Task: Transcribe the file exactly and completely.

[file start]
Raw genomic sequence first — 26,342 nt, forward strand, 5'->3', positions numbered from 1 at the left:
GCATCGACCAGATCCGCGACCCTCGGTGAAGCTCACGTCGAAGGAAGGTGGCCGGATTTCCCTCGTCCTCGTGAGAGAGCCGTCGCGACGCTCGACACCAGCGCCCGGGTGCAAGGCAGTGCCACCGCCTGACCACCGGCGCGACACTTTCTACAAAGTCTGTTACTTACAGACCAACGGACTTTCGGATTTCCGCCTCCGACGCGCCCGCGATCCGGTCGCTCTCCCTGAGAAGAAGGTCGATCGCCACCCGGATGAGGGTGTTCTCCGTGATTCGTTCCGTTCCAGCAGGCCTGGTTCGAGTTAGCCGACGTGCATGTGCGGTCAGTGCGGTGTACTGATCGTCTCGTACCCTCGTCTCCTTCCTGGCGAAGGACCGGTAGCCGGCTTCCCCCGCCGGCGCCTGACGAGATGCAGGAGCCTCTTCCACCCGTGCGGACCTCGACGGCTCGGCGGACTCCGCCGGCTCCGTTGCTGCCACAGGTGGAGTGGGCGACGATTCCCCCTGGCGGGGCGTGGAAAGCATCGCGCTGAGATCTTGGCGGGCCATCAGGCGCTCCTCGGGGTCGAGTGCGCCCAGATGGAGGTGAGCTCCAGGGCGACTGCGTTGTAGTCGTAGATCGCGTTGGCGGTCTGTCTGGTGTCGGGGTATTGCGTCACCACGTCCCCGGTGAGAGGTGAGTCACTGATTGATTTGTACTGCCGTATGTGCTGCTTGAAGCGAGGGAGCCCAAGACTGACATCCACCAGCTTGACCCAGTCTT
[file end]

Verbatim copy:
Raw genomic sequence first — 26,342 nt, forward strand, 5'->3', positions numbered from 1 at the left:
GCATCGACCAGATCCGCGACCCTCGGTGAAGCTCACGTCGAAGGAAGGTGGCCGGATTTCCCTCGTCCTCGTGAGAGAGCCGTCGCGACGCTCGACACCAGCGCCCGGGTGCAAGGCAGTGCCACCGCCTGACCACCGGCGCGACACTTTCTACAAAGTCTGTTACTTACAGACCAACGGACTTTCGGATTTCCGCCTCCGACGCGCCCGCGATCCGGTCGCTCTCCCTGAGAAGAAGGTCGATCGCCACCCGGATGAGGGTGTTCTCCGTGATTCGTTCCGTTCCAGCAGGCCTGGTTCGAGTTAGCCGACGTGCATGTGCGGTCAGTGCGGTGTACTGATCGTCTCGTACCCTCGTCTCCTTCCTGGCGAAGGACCGGTAGCCGGCTTCCCCCGCCGGCGCCTGACGAGATGCAGGAGCCTCTTCCACCCGTGCGGACCTCGACGGCTCGGCGGACTCCGCCGGCTCCGTTGCTGCCACAGGTGGAGTGGGCGACGATTCCCCCTGGCGGGGCGTGGAAAGCATCGCGCTGAGATCTTGGCGGGCCATCAGGCGCTCCTCGGGGTCGAGTGCGCCCAGATGGAGGTGAGCTCCAGGGCGACTGCGTTGTAGTCGTAGATCGCGTTGGCGGTCTGTCTGGTGTCGGGGTATTGCGTCACCACGTCCCCGGTGAGAGGTGAGTCACTGATTGATTTGTACTGCCGTATGTGCTGCTTGAAGCGAGGGAGCCCAAGACTGACATCCACCAGCTTGACCCAGTCTT